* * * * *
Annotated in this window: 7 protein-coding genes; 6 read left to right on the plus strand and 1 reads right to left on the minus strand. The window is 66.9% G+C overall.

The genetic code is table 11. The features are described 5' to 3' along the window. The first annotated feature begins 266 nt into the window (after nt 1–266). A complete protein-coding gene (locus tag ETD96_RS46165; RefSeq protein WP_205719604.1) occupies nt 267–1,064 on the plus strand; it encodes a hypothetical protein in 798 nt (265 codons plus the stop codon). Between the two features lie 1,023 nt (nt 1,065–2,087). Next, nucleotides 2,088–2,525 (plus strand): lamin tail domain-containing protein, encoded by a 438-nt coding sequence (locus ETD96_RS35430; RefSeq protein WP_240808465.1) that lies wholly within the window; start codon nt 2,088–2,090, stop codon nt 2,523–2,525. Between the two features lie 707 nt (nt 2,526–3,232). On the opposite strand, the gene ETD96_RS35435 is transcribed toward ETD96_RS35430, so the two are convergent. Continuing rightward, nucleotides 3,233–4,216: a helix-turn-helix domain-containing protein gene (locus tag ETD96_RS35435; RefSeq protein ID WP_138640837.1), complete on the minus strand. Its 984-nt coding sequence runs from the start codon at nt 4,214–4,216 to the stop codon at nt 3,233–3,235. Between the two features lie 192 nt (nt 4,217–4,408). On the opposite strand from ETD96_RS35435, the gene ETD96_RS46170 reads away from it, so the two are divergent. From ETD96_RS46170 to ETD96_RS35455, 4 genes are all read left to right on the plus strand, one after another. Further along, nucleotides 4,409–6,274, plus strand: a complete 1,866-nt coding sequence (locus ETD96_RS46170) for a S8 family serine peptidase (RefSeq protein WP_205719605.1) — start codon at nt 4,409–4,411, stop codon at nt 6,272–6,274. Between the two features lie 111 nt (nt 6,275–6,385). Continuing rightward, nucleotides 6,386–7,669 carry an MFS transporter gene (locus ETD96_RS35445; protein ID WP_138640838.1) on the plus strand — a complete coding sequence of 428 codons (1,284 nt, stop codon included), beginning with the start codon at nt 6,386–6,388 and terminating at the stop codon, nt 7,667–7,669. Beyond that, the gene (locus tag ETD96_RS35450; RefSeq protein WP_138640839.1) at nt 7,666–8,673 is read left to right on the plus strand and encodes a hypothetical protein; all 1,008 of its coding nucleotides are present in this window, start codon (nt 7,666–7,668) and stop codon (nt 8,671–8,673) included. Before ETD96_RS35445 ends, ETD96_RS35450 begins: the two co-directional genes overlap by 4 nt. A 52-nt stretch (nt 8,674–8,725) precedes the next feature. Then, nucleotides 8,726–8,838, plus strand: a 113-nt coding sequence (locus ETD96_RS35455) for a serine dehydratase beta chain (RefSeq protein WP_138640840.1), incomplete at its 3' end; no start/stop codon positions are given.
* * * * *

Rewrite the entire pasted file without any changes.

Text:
Annotated in this window: 7 protein-coding genes; 6 read left to right on the plus strand and 1 reads right to left on the minus strand. The window is 66.9% G+C overall.

The genetic code is table 11. The features are described 5' to 3' along the window. The first annotated feature begins 266 nt into the window (after nt 1–266). A complete protein-coding gene (locus tag ETD96_RS46165; RefSeq protein WP_205719604.1) occupies nt 267–1,064 on the plus strand; it encodes a hypothetical protein in 798 nt (265 codons plus the stop codon). Between the two features lie 1,023 nt (nt 1,065–2,087). Next, nucleotides 2,088–2,525 (plus strand): lamin tail domain-containing protein, encoded by a 438-nt coding sequence (locus ETD96_RS35430; RefSeq protein WP_240808465.1) that lies wholly within the window; start codon nt 2,088–2,090, stop codon nt 2,523–2,525. Between the two features lie 707 nt (nt 2,526–3,232). On the opposite strand, the gene ETD96_RS35435 is transcribed toward ETD96_RS35430, so the two are convergent. Continuing rightward, nucleotides 3,233–4,216: a helix-turn-helix domain-containing protein gene (locus tag ETD96_RS35435; RefSeq protein ID WP_138640837.1), complete on the minus strand. Its 984-nt coding sequence runs from the start codon at nt 4,214–4,216 to the stop codon at nt 3,233–3,235. Between the two features lie 192 nt (nt 4,217–4,408). On the opposite strand from ETD96_RS35435, the gene ETD96_RS46170 reads away from it, so the two are divergent. From ETD96_RS46170 to ETD96_RS35455, 4 genes are all read left to right on the plus strand, one after another. Further along, nucleotides 4,409–6,274, plus strand: a complete 1,866-nt coding sequence (locus ETD96_RS46170) for a S8 family serine peptidase (RefSeq protein WP_205719605.1) — start codon at nt 4,409–4,411, stop codon at nt 6,272–6,274. Between the two features lie 111 nt (nt 6,275–6,385). Continuing rightward, nucleotides 6,386–7,669 carry an MFS transporter gene (locus ETD96_RS35445; protein ID WP_138640838.1) on the plus strand — a complete coding sequence of 428 codons (1,284 nt, stop codon included), beginning with the start codon at nt 6,386–6,388 and terminating at the stop codon, nt 7,667–7,669. Beyond that, the gene (locus tag ETD96_RS35450; RefSeq protein WP_138640839.1) at nt 7,666–8,673 is read left to right on the plus strand and encodes a hypothetical protein; all 1,008 of its coding nucleotides are present in this window, start codon (nt 7,666–7,668) and stop codon (nt 8,671–8,673) included. Before ETD96_RS35445 ends, ETD96_RS35450 begins: the two co-directional genes overlap by 4 nt. A 52-nt stretch (nt 8,674–8,725) precedes the next feature. Then, nucleotides 8,726–8,838, plus strand: a 113-nt coding sequence (locus ETD96_RS35455) for a serine dehydratase beta chain (RefSeq protein WP_138640840.1), incomplete at its 3' end; no start/stop codon positions are given.